Conclusion





I was sitting by an open fire the other evening, and there passed through

my mind a review of the breed since I saw a great many years ago, when the

world, to me, was young, a handsome little lad leading down Beacon street,

Boston, two dogs, of a different type than I had ever seen before, that

seemed to have stamped upon them an individual personality and style. They

were not bulldogs, neither were they bull terriers; breeds with which I

had been familiar all my life; but appeared to be a happy combination of

both. I need hardly say that one was Barnard's Tom, and the other his

litter brother, Atkinson's Toby. Tom was the one destined to make Boston

terrier history, as he was the sire of Barnard's Mike.



Mr. J. P. Barnard has rightly been called the Father of the Boston

terrier, and he still lives, hale and hearty. May his last days be his

best, and full of good cheer!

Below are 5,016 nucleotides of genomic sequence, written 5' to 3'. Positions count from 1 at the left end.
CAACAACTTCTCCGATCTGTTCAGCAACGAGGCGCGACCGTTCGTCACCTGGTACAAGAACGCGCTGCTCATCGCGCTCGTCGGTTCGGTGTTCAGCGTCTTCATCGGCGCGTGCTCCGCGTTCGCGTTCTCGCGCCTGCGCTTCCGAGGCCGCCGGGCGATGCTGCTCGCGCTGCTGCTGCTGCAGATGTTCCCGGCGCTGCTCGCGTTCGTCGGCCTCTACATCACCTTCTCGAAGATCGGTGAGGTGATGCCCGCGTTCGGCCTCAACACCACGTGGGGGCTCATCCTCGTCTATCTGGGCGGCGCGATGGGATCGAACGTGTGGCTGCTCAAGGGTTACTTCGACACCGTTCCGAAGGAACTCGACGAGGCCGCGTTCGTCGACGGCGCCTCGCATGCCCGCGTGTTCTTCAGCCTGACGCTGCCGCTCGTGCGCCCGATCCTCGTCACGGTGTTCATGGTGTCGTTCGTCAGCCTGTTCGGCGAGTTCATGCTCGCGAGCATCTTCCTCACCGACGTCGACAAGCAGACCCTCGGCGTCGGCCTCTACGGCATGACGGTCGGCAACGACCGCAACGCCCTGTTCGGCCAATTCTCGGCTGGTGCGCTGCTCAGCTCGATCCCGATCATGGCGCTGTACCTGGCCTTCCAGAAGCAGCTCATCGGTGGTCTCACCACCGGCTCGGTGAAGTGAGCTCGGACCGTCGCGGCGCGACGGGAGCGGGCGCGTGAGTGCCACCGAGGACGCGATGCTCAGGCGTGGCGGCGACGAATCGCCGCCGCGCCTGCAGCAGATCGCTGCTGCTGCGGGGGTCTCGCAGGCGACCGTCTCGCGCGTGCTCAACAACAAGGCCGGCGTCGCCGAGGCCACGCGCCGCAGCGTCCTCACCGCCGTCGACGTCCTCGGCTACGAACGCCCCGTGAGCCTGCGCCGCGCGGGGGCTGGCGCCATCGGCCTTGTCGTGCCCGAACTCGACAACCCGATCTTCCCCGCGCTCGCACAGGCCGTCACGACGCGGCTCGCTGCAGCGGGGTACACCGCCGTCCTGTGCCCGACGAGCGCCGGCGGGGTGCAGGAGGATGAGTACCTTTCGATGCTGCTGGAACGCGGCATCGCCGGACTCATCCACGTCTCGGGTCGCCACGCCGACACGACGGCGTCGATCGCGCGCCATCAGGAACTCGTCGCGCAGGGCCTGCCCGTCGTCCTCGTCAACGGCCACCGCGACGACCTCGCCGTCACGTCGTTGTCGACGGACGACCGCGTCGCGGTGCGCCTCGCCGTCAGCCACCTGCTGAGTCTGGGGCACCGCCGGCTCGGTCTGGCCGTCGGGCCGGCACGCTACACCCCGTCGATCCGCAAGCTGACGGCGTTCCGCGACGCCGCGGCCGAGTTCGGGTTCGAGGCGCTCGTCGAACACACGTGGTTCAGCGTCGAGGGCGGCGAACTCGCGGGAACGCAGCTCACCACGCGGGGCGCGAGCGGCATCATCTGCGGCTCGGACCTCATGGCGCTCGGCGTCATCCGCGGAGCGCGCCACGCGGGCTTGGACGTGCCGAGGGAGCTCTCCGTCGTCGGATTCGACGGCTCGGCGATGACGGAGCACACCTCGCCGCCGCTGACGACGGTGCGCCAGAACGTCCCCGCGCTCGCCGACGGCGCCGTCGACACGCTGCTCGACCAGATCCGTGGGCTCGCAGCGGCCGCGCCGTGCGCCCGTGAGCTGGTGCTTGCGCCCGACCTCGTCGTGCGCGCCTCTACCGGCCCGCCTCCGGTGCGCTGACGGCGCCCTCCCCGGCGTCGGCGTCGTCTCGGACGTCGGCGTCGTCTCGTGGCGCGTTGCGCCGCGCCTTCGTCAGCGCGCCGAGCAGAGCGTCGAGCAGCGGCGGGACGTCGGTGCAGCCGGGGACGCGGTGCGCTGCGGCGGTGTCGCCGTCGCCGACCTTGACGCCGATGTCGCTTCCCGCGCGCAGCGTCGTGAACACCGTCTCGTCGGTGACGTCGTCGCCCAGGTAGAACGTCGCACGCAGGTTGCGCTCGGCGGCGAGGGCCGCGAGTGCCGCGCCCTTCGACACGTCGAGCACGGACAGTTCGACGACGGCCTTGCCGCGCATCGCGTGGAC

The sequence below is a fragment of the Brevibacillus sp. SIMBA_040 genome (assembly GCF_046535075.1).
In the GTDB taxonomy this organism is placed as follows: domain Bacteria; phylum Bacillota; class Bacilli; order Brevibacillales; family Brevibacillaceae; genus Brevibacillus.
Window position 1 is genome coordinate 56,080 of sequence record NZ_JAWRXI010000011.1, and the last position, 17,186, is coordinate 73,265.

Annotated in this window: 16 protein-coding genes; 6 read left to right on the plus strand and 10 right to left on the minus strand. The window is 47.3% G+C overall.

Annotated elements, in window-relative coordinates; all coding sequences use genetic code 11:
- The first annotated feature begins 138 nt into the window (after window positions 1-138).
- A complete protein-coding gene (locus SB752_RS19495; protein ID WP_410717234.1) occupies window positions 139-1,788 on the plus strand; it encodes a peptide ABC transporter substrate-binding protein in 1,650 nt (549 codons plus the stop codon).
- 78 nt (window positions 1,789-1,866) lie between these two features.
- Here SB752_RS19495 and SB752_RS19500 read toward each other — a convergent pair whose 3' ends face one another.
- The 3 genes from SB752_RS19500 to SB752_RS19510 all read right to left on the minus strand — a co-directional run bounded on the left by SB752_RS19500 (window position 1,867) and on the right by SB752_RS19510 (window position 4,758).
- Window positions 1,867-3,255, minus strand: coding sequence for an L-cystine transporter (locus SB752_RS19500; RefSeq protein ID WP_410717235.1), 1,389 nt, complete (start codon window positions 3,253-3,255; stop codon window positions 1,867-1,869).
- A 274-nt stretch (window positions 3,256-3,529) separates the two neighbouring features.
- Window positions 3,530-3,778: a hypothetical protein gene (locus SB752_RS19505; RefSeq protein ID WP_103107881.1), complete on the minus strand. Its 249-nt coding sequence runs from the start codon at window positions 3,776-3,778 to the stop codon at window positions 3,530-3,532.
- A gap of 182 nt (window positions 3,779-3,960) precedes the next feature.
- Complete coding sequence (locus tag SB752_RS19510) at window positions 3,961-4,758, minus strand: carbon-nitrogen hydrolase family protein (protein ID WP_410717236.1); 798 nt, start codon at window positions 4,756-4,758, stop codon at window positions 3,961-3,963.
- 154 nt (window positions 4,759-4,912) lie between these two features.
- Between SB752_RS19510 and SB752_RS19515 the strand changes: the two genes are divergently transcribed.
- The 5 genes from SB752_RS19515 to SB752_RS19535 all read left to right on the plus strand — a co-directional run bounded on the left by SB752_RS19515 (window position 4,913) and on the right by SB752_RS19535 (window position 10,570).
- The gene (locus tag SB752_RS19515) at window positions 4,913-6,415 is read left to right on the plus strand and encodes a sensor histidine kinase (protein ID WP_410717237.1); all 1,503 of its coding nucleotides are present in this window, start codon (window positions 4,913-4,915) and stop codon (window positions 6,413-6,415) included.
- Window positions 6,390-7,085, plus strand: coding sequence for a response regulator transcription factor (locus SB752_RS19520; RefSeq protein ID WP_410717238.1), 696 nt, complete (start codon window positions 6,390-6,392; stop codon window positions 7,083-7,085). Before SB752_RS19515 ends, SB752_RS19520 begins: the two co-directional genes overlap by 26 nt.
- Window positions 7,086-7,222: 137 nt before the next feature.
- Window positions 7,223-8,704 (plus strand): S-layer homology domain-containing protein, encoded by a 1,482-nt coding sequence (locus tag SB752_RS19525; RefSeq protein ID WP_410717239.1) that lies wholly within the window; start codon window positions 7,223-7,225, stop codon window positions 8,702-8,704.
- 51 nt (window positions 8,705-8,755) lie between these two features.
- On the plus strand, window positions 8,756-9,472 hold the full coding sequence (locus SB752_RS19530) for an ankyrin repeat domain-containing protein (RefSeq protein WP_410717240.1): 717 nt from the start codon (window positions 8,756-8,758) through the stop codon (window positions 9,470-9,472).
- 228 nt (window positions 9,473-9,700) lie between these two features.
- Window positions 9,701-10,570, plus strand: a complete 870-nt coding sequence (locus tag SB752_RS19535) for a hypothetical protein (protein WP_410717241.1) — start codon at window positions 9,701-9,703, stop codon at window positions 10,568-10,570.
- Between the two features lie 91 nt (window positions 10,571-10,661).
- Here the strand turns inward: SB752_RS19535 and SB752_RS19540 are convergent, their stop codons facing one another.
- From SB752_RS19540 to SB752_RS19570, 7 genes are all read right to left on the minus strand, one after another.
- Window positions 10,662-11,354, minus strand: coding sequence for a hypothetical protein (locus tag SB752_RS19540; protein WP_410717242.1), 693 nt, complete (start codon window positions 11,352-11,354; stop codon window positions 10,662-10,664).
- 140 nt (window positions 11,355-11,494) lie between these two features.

I am now rapidly approaching the allotted time for man, but I venture the

assertion that were I to visit any city or even small town of the United

States or Canada, I could see some handsome little lad or lassie leading

one of Barnard's Mike's sons or daughters. Small wonder he is called the

American dog.



The celebrated Dr. Johnson once remarked that few children live to fulfil

the promise of their youth. Our little aristocrat of the dog world has

more than done so. May his shadow never grow less!



I feel convinced that I ought to take this opportunity to record my kindly

appreciation of the generous expressions of thanks for my efforts on

behalf of the dog. They have come from all parts of the country, and from

all classes of people. Were it in my power I would gladly reply to each

individual writer. This is impossible. I can only say, I thank you! May

God bless us, one and all!





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